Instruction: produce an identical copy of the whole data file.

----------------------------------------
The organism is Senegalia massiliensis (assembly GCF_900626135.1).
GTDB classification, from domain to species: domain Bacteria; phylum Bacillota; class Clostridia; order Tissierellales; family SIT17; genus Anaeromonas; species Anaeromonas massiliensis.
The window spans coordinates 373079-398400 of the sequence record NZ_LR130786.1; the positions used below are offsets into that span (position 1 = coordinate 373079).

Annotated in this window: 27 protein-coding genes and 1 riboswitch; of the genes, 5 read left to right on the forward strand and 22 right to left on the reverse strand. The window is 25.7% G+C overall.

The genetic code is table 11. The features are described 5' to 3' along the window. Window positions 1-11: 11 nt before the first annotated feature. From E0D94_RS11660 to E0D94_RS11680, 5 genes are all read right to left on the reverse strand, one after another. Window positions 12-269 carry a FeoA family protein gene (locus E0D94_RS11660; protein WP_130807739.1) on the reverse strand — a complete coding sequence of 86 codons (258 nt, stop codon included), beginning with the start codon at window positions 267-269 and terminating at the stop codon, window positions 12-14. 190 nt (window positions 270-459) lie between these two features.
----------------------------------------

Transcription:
The organism is Senegalia massiliensis (assembly GCF_900626135.1).
GTDB classification, from domain to species: domain Bacteria; phylum Bacillota; class Clostridia; order Tissierellales; family SIT17; genus Anaeromonas; species Anaeromonas massiliensis.
The window spans coordinates 373079-398400 of the sequence record NZ_LR130786.1; the positions used below are offsets into that span (position 1 = coordinate 373079).

Annotated in this window: 27 protein-coding genes and 1 riboswitch; of the genes, 5 read left to right on the forward strand and 22 right to left on the reverse strand. The window is 25.7% G+C overall.

The genetic code is table 11. The features are described 5' to 3' along the window. Window positions 1-11: 11 nt before the first annotated feature. From E0D94_RS11660 to E0D94_RS11680, 5 genes are all read right to left on the reverse strand, one after another. Window positions 12-269 carry a FeoA family protein gene (locus E0D94_RS11660; protein WP_130807739.1) on the reverse strand — a complete coding sequence of 86 codons (258 nt, stop codon included), beginning with the start codon at window positions 267-269 and terminating at the stop codon, window positions 12-14. 190 nt (window positions 270-459) lie between these two features.